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The need to continue the political dialogue


By: Al-Badry al Shreif al-Manaey*

We made it in the talks where we stand now, but we didn’t get to safety yet. A lot of questions are still there, some are optimistic, البدري الشريفothers are pessimistic, but most of them are confused. All of the asked questions are well-placed, we say well-placed, but not necessarily right or wrong, as we passed right and wrong, truth and falsehood, legality and illegality. We are facing an untenable position.

Now we are a fragile, divided state threatened in its existence with increasingly complicated difficulties of all living, security and health standards. We are all responsible for what happens in Libya and for the suffering of Libyans from displacement, fear, intimidation and lack of security and stability.

Desperation and disappointment made a lot of people displaced from the city of Sirte, fleeing from Islamic state’s (IS) hell, to reconsider returning to the city after they were shocked of the mistreatment they experienced, as they are so disappointed and frustrated, according to what the spokeswoman for the displacement in Al-Marge municipality said during the past days.

We have to think differently out of the box, leave that black box that divided us to two, three and even four groups, all are delusional, except one group possesses the truth and patriotism and as such, has the sole right for power and wealth. Even if it can’t monopolize arms and that is the issue.

Indeed, no group has the military advantage to end the situation for its side. Resort to arms only means destruction and devastation for Libya, and opening the door for division and terrorist groups like IS to prevail and take over.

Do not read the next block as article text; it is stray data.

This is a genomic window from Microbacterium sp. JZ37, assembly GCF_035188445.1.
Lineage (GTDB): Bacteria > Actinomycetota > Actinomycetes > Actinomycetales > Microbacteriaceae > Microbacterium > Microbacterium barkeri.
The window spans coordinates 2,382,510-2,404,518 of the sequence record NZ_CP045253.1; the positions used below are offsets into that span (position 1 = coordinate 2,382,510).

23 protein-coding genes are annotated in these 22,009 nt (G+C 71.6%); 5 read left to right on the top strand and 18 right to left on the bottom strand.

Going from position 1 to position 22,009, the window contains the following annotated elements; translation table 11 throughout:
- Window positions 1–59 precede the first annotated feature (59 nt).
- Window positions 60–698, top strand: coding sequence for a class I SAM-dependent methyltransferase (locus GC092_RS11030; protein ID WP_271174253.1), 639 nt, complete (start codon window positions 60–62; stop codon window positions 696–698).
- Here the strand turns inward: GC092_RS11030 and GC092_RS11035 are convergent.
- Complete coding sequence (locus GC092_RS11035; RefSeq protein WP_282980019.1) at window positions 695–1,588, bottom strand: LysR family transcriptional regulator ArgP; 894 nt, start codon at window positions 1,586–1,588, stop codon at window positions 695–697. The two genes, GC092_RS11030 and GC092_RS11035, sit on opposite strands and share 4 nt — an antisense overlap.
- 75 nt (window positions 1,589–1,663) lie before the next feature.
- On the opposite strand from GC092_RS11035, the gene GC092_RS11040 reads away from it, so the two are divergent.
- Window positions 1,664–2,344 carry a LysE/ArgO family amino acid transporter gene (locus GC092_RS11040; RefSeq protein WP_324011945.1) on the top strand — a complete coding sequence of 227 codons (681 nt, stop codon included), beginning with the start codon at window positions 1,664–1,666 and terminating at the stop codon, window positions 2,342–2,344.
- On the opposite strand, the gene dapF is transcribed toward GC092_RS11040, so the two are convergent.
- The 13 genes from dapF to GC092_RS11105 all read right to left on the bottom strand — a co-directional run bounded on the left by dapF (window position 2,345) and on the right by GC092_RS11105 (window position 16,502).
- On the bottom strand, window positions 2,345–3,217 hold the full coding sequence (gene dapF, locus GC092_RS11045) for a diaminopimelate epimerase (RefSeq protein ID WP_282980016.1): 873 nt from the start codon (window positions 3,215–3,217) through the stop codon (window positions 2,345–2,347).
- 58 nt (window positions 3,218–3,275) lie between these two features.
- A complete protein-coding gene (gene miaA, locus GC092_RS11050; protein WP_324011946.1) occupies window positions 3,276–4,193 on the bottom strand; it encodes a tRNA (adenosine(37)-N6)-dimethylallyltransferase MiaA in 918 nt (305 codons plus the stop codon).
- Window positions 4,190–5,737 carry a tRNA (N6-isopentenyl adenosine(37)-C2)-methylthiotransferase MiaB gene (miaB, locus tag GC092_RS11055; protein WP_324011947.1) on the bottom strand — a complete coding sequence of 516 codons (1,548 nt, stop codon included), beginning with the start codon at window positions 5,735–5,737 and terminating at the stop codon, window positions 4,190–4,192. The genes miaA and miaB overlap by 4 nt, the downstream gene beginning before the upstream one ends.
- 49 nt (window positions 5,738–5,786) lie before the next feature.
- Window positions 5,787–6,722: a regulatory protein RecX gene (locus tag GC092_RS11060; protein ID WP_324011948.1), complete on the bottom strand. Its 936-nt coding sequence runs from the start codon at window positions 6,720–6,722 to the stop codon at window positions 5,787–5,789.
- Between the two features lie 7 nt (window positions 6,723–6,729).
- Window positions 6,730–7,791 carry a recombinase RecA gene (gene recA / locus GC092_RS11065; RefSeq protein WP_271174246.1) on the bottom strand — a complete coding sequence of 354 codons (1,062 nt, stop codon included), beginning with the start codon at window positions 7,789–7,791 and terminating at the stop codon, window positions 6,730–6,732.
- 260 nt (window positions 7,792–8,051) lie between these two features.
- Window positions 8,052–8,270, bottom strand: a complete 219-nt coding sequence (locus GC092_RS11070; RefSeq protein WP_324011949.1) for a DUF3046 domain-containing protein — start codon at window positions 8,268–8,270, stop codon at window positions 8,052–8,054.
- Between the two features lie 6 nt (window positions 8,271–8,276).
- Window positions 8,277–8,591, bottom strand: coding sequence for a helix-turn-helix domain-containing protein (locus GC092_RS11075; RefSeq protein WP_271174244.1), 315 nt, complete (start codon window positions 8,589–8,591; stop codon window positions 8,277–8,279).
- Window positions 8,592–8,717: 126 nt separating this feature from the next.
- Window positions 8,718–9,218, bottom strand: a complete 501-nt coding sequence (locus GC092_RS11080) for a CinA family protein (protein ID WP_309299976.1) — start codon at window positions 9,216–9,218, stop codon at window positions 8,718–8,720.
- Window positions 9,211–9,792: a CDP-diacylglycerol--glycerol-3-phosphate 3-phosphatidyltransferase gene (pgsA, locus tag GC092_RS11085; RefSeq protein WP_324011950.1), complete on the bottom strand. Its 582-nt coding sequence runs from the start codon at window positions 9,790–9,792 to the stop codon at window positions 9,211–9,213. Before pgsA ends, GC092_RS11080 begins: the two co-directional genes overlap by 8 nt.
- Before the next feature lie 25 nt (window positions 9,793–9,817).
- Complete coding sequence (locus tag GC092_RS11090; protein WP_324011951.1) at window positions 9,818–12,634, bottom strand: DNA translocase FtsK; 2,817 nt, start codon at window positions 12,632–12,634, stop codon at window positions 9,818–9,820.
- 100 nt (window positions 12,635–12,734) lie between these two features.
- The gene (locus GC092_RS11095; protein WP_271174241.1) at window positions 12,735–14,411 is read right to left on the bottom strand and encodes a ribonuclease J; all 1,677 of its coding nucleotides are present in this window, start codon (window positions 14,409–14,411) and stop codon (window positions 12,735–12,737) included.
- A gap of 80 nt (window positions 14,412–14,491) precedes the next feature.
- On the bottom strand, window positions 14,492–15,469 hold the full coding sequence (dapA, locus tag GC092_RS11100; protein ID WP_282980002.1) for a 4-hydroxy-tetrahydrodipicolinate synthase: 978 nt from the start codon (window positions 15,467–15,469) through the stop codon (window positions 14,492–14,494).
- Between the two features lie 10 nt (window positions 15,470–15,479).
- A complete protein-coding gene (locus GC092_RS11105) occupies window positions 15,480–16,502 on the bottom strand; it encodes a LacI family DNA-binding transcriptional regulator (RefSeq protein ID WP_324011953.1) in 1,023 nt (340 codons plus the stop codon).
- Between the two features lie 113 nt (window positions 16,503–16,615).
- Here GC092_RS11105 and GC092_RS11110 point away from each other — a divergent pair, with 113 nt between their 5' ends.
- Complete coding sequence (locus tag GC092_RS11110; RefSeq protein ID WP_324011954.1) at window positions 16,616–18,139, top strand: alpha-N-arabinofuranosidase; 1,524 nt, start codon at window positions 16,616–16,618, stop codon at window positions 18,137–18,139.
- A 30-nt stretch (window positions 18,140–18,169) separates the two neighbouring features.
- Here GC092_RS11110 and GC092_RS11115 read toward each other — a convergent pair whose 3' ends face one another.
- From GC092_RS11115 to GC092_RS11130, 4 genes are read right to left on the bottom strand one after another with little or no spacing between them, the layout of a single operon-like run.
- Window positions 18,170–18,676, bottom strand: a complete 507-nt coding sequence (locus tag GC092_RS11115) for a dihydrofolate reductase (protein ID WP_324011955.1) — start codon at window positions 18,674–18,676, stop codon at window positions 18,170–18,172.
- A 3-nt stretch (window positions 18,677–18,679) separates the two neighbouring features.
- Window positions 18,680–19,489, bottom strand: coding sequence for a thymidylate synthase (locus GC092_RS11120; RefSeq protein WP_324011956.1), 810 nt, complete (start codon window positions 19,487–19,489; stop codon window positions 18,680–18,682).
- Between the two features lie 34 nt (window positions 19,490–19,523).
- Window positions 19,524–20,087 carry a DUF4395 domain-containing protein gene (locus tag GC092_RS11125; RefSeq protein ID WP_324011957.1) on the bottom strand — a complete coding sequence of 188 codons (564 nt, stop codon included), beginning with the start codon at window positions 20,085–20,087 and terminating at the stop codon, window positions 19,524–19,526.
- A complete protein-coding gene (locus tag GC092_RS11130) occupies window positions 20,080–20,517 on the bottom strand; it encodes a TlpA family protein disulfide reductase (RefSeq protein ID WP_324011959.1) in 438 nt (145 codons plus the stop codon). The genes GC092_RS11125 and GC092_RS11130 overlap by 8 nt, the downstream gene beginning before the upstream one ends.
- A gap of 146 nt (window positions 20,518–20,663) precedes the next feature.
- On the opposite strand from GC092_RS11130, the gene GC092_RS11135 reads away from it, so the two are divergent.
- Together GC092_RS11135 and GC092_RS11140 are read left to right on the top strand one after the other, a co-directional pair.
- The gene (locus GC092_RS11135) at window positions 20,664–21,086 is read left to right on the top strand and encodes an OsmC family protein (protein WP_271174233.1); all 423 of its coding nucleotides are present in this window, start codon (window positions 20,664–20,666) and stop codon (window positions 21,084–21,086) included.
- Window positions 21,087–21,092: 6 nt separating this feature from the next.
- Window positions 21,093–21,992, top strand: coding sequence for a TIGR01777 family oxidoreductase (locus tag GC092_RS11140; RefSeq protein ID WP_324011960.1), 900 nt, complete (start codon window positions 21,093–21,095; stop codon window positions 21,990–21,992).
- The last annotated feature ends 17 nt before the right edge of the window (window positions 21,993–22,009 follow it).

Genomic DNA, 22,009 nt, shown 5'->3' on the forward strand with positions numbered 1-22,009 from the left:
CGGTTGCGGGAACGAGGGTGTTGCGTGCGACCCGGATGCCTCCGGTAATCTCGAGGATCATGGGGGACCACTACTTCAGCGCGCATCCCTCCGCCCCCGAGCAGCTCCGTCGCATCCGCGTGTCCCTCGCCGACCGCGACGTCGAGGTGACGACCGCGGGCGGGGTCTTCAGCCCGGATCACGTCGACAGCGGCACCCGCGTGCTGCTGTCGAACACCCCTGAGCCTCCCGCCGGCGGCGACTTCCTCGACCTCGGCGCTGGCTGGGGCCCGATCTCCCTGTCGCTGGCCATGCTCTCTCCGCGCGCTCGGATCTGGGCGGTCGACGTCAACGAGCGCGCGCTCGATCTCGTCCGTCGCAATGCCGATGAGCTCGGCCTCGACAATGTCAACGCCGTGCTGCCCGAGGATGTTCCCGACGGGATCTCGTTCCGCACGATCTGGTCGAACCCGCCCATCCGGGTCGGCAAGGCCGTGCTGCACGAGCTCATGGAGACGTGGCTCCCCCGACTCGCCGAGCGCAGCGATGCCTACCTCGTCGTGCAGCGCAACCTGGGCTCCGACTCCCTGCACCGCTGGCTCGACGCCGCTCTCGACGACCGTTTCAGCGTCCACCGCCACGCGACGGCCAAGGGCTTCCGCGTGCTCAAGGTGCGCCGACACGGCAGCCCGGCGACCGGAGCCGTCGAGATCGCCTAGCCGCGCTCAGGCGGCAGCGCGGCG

Yes the political dialogue is a must, and there is no other exit, we have to reach an agreement. There are many setbacks in the process, there is times pressure and a lot of tricky issues, but the dialogue still remains the only solution. Hence, we have to be patient and move forward, not boycotting the dialogue, so we can achieve what we want out of it. Here we ask the important question about what we want?

What we want?

We want peace, stability and security; we want life back to its normality and people to their jobs; we want the rehabilitation of state institutions especially the army away from political and ideological polarization; we want the rehabilitation and activation of security institutions to be vigilant, to protect lives, properties and provide security for all citizens; we want the displaced and migrants back, provide the appropriate environment for a decent live back at home; we want basic requirements of food, electricity, fuel and health care to be available for all citizens.

Those are the essential requirements for the transitional period, which is to be a year or little more, achieving them requires uniting the Legislature, Executive and Judicial Institutions of the state, improving security and stability, so we can lay the foundations of a stable country.

Hence, the solution should be possible, and there is no need for escalation and threats of boycotting, instead the dialogue has to continue, but that doesn’t mean accepting all the proposed amendments, it is a political dialogue and it could take time, but we have to move on until we reach an agreement.

We want to restore our nation that we lost.

*Member of Constituent assembly for drafting the constitution

Translated by: LIBYAPROSPECT source